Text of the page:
ID Grand Rounds:  Meets weekly. Presentations are varied and include case discussions accompanied by pertinent review of the literature, faculty research-in-progress, and state of the art presentations by invited guests. Each of the clinical services present cases on a rotating basis. National and international experts in different fields of ID are also invited to present at Grand Rounds and to spend the day with the fellows.

HIV Conference: Meets weekly. Topics discussed include core principles in HIV management and diagnosis and multidisciplinary discussions regarding psychological and reproductive health of HIV patients. Management of co-existing sexually transmitted infections is also discussed. Complicated clinical cases are discussed in ‘Genotype Conference,’ to help providers manage HIV patients with multiple resistance mutations and limited treatment options.

Transplant ID Core Meeting: Meets monthly. Recent advances in the field of infections in solid organ and stem cell transplantation are discussed.

Transplant ID Teleconference: Presentation of interesting cases encountered on solid organ and bone marrow transplant ID services in three major transplant centers: University of Pittsburgh Medical Center TID group, Cleveland Clinic and the University of Sao Paolo, Brazil.

Training Sites

The University of Pittsburgh Medical Center (UPMC) is the leading health care system in western Pennsylvania, and is the clinical hub of one of the nation’s most renowned academic medical programs. Together with the University of Pittsburgh School of Medicine, UPMC hospitals train more than 1,300 residents and fellows each year in 82 specialty areas. For more general information about UPMC, click on UPMC Fast Facts.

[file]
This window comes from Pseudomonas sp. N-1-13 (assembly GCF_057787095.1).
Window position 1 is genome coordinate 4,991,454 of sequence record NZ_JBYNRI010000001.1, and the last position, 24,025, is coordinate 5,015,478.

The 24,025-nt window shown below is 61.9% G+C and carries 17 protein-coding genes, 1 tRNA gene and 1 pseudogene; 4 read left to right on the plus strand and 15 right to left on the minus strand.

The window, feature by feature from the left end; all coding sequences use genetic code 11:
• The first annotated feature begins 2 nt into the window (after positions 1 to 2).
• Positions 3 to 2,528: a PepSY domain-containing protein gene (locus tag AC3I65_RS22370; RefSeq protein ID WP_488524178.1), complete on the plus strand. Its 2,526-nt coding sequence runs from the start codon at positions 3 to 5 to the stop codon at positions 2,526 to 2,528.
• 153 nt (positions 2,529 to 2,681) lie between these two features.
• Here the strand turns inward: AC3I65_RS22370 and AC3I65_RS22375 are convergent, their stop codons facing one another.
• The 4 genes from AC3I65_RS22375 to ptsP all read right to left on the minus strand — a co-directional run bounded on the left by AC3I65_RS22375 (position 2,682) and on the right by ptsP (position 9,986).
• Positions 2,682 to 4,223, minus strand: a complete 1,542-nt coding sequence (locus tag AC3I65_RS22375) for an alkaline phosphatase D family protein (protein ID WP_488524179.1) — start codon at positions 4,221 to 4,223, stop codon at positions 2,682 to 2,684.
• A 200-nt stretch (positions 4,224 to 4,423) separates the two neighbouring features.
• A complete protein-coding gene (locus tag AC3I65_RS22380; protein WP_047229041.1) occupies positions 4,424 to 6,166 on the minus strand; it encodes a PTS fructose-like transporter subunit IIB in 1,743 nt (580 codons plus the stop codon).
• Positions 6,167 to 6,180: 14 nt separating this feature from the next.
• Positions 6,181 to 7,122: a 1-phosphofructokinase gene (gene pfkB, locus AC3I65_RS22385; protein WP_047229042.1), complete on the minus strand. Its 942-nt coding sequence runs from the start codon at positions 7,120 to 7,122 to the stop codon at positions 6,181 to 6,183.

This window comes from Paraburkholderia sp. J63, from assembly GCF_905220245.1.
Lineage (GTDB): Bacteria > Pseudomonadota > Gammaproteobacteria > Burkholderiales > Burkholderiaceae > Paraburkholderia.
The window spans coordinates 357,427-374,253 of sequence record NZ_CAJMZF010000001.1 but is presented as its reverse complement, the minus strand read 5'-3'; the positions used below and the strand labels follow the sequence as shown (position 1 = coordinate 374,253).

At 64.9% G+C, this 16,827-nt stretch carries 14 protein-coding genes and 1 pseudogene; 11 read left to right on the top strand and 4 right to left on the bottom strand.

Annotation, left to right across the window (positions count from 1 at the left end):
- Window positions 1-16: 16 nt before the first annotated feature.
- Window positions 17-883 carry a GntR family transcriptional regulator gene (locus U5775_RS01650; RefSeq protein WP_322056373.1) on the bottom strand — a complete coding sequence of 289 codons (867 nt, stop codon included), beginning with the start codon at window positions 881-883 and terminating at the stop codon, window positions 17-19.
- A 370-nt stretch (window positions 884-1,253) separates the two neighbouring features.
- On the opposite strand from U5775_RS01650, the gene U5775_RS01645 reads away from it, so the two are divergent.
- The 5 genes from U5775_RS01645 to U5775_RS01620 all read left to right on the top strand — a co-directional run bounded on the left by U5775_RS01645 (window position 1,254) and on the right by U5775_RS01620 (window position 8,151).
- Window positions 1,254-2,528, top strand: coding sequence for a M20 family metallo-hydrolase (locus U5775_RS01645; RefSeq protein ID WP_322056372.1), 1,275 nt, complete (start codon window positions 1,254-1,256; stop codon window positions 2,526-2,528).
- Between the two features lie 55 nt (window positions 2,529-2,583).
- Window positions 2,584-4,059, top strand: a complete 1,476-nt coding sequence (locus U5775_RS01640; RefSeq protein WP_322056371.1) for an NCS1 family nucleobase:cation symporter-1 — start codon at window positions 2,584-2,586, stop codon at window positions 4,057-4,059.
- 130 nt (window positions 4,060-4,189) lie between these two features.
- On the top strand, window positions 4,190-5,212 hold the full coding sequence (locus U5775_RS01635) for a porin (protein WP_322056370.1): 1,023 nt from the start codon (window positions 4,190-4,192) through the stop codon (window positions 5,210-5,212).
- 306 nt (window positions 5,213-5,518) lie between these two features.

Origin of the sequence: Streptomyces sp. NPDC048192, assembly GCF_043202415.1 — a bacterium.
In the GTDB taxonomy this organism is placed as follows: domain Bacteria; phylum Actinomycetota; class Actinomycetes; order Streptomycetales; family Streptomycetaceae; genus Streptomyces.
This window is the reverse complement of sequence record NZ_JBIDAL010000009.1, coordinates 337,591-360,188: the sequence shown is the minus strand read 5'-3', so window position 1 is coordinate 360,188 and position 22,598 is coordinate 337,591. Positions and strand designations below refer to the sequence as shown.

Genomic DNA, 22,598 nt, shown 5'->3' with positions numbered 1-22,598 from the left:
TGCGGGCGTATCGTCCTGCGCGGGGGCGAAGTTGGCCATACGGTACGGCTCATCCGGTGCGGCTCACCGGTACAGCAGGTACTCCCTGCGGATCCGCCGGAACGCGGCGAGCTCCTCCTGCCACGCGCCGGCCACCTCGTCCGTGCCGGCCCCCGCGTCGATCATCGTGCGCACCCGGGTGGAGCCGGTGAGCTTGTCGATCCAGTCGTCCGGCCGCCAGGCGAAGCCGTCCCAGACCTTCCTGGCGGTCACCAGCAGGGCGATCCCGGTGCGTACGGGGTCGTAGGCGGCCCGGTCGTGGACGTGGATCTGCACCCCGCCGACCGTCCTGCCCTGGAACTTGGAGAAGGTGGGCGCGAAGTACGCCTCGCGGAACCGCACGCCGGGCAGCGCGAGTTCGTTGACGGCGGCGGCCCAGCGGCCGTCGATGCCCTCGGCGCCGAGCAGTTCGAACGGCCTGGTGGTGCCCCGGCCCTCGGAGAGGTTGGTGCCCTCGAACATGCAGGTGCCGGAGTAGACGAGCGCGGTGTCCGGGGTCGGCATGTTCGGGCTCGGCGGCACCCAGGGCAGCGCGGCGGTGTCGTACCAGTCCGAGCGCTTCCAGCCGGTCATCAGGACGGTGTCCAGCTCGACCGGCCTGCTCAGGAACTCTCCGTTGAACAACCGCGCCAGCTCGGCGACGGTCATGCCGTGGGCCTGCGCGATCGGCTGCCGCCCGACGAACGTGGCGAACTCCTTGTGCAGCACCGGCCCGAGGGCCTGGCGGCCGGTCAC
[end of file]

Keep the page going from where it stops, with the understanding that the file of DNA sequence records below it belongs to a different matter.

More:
UPMC Presbyterian and UPMC Montefiore Hospitals 

  • Two major hospitals located next to each other in a complex connected by an indoor pedestrian bridge
  • Together have 625 medical/surgical and 150 intensive care unit (ICU) beds
  • Have more than 32,000 inpatient admissions annually
  • Are home to the world-renowned Thomas E. Starzl Transplantation Institute
  • Are designated a Level 1 Regional Resource Trauma Center
  • Fellows will be involved in General, Surgical and Transplant Infectious Disease Services here


 Veterans Affairs Pittsburgh Healthcare System (VAPHS) 

  • Has 108 medical/surgical beds
  • Is only a 5 to 10-minute walk from UPMC Presbyterian and UPMC Montefiore
  • Is a large referral center for VA facilities throughout the region
  • Offers downloadable videos of Medical Grand Rounds each week from UPMC Presbyterian and UPMC Montefiore
  • Fellow will be involved with the VA General ID service


UPMC Shadyside Hospital 

  • Has 485 medical/surgical beds
  • 10-minute drive from UPMC Presbyterian and UPMC Montefiore
  • Is located near the University of Pittsburgh Cancer Institute (UPCI) and the Hillman Cancer Center, which feature nationally recognized, cutting-edge cancer treatment and research